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What is YOUR Map for Change? – May 2015 Newsletter

Before launching into this month’s topic I wanted to share an “aha!” moment from a recent client exchange. But as often happens when I sit down to write I realized this first paragraph is NOT an aside after all. It is the perfect introduction to the whole article.

Brought in by concerned family members to tackle a much cluttered kitchen, I learned why it might have been hard for them to assist in making any real progress. I walked in and began asking the home-owner questions about the type and quantity of used fast food containers stacked on the counters. I asked if she thought she had enough, how often did she use them, were there more in the cupboards, were they easy to wash…and finally; might she be willing to let me discard all the ones that were out of her reach anyway. Sure, she said.

I could hear the family member behind me say, Can I throw this away? And the answer: NO!!!

Asking the right questions was one key to helping this person see her behavior in a new way. Even more important was trying to understand how she reacts to expectations or guidance.

Which brings me to Gretchen Rubin’s new book, Better Than Before: Mastering the Habits of Our Everyday Lives.

There is so much fun stuff in this book that I just recommend you run out and buy it. Especially if you are interested in why you do the same things over and over, and how you might finally master the changes you say you want. A cornerstone of Rubin’s concept is that there is no one right or sure-fire way to do either; instead your challenge is to come home (my words) to who you really are and what makes you tick.

Yup, we are back to self-awareness, my favorite hobby horse.

Better Than Before offers a number of ways to recognize what you’re dealing with when you say you want change. The first is The Four Tendencies. Notice these are not strait-jackets, they are how you tend to respond to expectations, both your own and those from outside.

I experimented with this when I asked my client questions that would let her tell me how she felt about her stuff. She responded to reason better than many, so now I had a clue about how to work with her. She probably fell into the Tendency of Questioner, those that respond best to rational information and choose to make their own decisions. Useful stuff!!

Definitions: (paraphrased)

  •  Upholder: Feels best when meeting or exceeding expectation in general.
  • Obliger: Values outside expectations and needs of others at risk of their own.
  • Rebel: Resists all expectation, categorically,  and relies on self in the moment, period.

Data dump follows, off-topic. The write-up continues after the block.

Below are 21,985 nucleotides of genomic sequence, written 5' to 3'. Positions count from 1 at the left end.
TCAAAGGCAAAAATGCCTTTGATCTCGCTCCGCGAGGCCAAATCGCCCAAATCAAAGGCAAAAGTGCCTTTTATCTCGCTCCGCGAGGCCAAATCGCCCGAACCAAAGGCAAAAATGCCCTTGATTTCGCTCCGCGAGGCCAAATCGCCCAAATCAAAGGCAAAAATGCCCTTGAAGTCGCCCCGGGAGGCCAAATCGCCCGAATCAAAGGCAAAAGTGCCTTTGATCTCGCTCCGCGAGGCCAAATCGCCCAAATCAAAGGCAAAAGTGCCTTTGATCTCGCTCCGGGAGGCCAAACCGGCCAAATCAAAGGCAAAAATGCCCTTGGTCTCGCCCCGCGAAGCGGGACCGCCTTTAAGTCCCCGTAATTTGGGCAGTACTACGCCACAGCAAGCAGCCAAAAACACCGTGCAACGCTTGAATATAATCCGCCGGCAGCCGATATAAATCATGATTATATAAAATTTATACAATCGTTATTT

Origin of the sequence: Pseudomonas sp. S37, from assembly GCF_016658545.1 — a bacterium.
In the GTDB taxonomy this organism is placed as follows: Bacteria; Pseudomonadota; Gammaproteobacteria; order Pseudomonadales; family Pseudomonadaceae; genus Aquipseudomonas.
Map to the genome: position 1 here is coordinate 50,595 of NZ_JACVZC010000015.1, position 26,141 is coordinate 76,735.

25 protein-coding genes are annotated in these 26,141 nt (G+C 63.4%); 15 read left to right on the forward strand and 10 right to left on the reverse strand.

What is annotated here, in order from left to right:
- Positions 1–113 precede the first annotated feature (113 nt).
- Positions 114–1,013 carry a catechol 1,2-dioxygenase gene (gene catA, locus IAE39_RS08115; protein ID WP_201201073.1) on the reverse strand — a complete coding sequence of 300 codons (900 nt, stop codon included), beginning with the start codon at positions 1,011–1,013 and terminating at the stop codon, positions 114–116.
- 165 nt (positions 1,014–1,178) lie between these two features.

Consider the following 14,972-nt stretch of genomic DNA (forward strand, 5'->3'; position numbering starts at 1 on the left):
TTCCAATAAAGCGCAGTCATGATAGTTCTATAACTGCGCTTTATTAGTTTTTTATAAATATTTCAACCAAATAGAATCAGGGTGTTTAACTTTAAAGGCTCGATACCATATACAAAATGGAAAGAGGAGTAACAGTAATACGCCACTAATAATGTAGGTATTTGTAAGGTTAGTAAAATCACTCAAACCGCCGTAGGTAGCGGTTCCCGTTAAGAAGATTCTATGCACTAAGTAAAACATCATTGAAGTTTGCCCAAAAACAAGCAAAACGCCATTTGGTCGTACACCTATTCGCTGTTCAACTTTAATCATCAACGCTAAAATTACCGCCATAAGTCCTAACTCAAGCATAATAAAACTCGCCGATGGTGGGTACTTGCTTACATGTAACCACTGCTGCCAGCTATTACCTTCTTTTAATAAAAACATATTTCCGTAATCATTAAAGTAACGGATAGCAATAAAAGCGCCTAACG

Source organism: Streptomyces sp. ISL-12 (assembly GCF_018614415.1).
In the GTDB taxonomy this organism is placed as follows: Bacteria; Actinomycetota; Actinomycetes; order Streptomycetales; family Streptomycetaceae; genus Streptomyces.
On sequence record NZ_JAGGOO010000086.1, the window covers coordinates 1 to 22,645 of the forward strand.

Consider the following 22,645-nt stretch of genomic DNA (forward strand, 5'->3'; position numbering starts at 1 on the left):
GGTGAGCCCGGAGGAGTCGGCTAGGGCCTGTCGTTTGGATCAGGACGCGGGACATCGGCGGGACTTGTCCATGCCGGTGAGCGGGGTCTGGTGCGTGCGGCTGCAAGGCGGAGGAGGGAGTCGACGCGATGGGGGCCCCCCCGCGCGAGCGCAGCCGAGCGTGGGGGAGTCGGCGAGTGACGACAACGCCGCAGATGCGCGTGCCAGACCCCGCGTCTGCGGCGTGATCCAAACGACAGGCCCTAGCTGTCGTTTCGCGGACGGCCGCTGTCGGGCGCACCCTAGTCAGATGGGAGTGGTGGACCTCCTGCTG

• Questioner: Reviews all expectation through personal lens, meets only those they accept.

There is just too much great stuff about this approach to try and encapsulate it, so instead I will review a number of the concepts and hope you’ll be intrigued enough to explore on your own.

  • A habit is a behavior cued by a repeating context, and requires little awareness or intent.
  • A routine is a series of behaviors that has been established or designed for a purpose.
  • A ritual is a routine that has been loaded with extra meaning, spiritual or otherwise.

The common denominator here is the degree to which you are making a conscious decision. And most fascinating is that for many people this is exactly where attempts to make positive changes run aground. When my clients talk about wanting learn how to sort mail on a daily basis and hang up their clothes and never go to bed with dishes in the sink…it comes back over and over to a moment in time when they:

Choose not to follow through.

Can you own that this is just as much a choice as managing to do the new behavior? If so, you are on the way. Instead people tend to look for either a distraction or an excuse. Here is where habit formation can become your friend.

Rubin’s radical premise:

Habits make change possible by freeing us from decision making and from using self-control. (I would say, needing to rely on self-control…)

Now, being a Questioner I love self-control, and Rebels probably walking away even as they read this. But wait! The idea is that a habit reflects a choice you have already made. Sorry for all the bolds, I just think some of this stuff needs to pop.

Imagine that you could trust yourself enough to once-and-for-all decide to make your bed before getting dressed. No more should I, do I have time, this is boring…it simply becomes part of the daily progression from sleep to action. This ability can become the basis for a lot of huge shifts in your well-being.

A section about “Pillars of Habits” discusses four aspects of making these kinds of sweeping changes.

Monitoring is your reality check; Foundation is the condition of a handful of baseline habits we all deal with; sleep, movement, diet and ….wait for it…environment. (ie:clutter or lack of it)

The other two pillars of habit are Scheduling and Accountability. Your affinity and ability with these pillars is affected by where you fall in the tendencies. For example; as a Questioner I love scheduling, it’s so rational and helpful, but accountability is boring as I already do that for myself.

A Rebel would find both too restrictive and tedious. An Obliger will follow someone else’s schedule and ignore his or her own, but thrives if held accountable for either. An Upholder will be true to whatever schedule he or she sets in place, and also won’t need to report to anyone. Awareness of these attitudes can help you create your own personal map for the change you choose.

Have a look at Better Than Before for more ideas on exactly how!

As the weather keeps shifting towards to warm side, I encourage you to take the opportunity to review and purge those winter outfits that never made it out of the closet, question the coats no one wanted to wear and know that even tired old boots are welcome at most donation locations!